Richard J. Sylvester, Willem Oosterlinck, Sten Holmang, Matthew R. Sydes, Alison Birtle, Sigurdur Gudjonsson, Cosimo De Nunzio, Kikuo Okamura, Eero Kaasinen, Eduardo Solsona, Bedeir Ali-El-Dein, Can Ali Tatar, Brant A. Inman, James N’Dow, Jorg R. Oddens and Marek Babjuk

Accepted 28 May 2015

Footnotes

a Department of Urology, The University of Texas MD Anderson Cancer Center, Houston, Texas, USA

b Department of Surgery, University of Arizona, BCG Oncology, Phoenix, AZ, USA

Corresponding author. 1515 Holcombe Boulevard, Unit 1373, Houston, TX 77030, USA. Tel. +1 713 792 3250; Fax: +1 713 794 4824.

Article information

PII: S0302-2838(15)00762-9
DOI: 10.1016/j.eururo.2015.08.019
© 2015 European Association of Urology, Published by Elsevier B.V.

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Signs and Symptoms of Detrusor Underactivity: An Analysis of Clinical Presentation and Urodynamic Tests From a Large Group of Patients Undergoing Pressure Flow Studies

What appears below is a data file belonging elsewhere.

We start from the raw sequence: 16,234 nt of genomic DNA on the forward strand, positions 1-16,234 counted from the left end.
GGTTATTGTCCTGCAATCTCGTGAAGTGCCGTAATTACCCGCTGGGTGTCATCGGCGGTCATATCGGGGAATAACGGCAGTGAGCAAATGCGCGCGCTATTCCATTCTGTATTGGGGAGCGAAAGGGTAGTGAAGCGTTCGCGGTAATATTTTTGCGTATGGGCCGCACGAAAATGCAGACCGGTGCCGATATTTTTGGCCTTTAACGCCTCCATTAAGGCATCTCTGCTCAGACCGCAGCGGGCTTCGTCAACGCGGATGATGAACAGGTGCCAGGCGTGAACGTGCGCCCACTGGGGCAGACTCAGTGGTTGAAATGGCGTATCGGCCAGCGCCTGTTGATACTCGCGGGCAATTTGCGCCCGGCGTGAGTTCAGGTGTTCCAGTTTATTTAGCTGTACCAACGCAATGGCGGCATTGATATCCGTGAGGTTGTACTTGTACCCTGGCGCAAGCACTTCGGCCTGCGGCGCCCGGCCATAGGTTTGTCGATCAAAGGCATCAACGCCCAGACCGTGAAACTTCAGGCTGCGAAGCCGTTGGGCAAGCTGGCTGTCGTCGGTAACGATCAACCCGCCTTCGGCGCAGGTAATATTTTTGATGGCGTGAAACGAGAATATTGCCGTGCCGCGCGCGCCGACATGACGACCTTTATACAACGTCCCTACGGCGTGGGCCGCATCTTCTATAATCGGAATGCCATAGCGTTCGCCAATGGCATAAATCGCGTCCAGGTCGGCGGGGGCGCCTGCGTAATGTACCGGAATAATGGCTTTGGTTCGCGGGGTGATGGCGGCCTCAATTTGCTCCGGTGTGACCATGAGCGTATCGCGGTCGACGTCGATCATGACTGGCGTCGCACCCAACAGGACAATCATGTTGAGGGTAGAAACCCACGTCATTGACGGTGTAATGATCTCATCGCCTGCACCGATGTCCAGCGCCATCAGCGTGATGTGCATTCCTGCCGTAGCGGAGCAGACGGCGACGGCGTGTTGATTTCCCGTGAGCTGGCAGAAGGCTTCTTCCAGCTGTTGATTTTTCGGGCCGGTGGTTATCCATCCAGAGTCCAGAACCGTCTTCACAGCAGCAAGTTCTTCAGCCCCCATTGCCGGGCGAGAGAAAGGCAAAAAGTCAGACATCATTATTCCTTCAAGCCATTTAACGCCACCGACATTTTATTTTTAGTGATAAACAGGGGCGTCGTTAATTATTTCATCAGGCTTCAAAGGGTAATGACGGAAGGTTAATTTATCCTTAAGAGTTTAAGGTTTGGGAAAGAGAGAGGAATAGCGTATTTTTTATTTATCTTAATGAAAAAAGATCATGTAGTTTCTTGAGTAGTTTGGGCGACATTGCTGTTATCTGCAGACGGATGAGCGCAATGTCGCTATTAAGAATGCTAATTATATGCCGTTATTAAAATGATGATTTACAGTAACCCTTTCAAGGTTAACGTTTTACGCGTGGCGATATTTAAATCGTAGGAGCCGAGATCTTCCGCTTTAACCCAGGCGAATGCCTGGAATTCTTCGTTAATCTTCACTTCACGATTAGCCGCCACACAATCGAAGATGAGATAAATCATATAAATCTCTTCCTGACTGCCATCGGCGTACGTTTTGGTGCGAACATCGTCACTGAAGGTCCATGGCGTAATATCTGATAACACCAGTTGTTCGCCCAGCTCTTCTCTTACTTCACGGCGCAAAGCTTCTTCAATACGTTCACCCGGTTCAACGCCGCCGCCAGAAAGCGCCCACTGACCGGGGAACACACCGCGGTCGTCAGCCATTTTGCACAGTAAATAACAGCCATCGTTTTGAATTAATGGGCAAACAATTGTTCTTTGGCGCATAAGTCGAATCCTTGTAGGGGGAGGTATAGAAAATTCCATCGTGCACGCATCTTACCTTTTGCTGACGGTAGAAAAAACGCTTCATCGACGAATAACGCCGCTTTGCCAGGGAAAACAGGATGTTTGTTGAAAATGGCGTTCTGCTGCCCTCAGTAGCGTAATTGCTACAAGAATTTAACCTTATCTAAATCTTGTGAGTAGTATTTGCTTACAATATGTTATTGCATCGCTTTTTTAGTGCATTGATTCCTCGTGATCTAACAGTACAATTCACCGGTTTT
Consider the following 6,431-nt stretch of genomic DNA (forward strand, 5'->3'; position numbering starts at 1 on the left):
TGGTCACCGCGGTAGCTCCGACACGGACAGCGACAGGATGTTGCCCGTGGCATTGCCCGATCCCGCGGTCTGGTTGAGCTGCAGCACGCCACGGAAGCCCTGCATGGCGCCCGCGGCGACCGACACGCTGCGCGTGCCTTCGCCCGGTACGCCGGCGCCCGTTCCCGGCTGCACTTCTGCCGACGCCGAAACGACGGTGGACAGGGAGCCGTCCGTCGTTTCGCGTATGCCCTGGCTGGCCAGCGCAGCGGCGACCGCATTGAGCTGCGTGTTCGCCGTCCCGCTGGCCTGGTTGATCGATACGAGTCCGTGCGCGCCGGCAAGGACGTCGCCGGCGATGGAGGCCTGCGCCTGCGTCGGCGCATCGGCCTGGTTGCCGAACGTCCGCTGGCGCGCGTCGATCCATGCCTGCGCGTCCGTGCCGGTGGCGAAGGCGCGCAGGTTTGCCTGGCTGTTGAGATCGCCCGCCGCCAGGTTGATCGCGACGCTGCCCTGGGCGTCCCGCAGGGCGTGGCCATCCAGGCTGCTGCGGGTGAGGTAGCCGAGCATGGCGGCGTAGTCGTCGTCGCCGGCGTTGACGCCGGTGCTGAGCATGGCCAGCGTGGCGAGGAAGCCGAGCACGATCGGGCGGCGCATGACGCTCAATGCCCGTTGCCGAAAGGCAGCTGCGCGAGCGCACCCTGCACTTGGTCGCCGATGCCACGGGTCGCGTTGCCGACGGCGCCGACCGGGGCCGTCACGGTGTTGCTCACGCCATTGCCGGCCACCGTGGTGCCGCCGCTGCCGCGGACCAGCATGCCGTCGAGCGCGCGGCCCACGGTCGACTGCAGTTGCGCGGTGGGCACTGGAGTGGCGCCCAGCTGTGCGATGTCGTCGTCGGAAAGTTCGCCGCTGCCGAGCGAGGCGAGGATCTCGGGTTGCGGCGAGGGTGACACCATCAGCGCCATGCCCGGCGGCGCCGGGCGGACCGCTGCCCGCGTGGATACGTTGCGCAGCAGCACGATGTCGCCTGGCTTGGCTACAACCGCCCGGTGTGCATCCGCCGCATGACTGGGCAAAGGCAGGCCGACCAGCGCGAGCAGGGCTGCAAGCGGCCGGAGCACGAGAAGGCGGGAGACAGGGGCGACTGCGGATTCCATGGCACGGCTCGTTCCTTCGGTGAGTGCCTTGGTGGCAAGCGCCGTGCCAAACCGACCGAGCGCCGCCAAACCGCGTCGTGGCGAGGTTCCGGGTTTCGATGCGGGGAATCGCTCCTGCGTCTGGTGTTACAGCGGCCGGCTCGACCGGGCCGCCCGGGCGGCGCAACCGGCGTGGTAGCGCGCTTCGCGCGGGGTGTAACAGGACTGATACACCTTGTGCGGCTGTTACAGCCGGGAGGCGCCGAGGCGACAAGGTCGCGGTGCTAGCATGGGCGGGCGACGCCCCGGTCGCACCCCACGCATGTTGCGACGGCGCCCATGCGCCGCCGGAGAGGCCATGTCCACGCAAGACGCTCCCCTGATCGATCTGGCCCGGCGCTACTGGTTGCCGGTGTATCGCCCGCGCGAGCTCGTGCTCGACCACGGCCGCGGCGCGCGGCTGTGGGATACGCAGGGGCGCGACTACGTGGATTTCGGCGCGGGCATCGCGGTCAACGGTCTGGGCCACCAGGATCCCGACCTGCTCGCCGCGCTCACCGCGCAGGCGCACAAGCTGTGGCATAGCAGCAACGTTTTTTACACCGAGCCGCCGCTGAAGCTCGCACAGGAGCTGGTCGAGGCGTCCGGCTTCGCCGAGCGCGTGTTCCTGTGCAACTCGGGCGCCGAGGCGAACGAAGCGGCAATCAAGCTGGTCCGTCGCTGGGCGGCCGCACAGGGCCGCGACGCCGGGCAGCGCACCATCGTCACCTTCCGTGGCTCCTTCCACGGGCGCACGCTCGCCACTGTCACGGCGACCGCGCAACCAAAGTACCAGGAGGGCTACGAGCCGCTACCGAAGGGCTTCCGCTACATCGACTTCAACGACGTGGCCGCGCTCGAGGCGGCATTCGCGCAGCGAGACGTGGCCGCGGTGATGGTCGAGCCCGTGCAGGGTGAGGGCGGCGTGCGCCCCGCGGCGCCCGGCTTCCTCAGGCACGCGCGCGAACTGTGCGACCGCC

Abstract Background

The clinical diagnosis of detrusor underactivity (DU) is hampered by the need for invasive pressure flow studies (PFS) in combination with a lack of knowledge of the associated signs and symptoms. This has contributed to a lack of awareness of DU and underactive bladder, and to the assumption that symptoms are always due to bladder outlet obstruction (BOO).

Objective

To investigate the signs and symptoms recorded in a large urodynamic database of patients who met the diagnoses of DU, BOO, and normal, to identify the clinical features associated with DU.

Design, setting, and participants

From the database of 28 282 adult PFS records, 1788 patients were classified into: (1) those with DU without BOO; (2) those with BOO without DU; and (3) those with normal PFS.

Results

Patients with DU reported a statistically significantly higher occurrence of decreased and/or interrupted urinary stream, hesitancy, feeling of incomplete bladder emptying, palpable bladder, and absent and/or decreased sensation compared with patients with normal PFS. Other differences were found between men with DU and BOO, and between women with DU and normal PFS.

Conclusions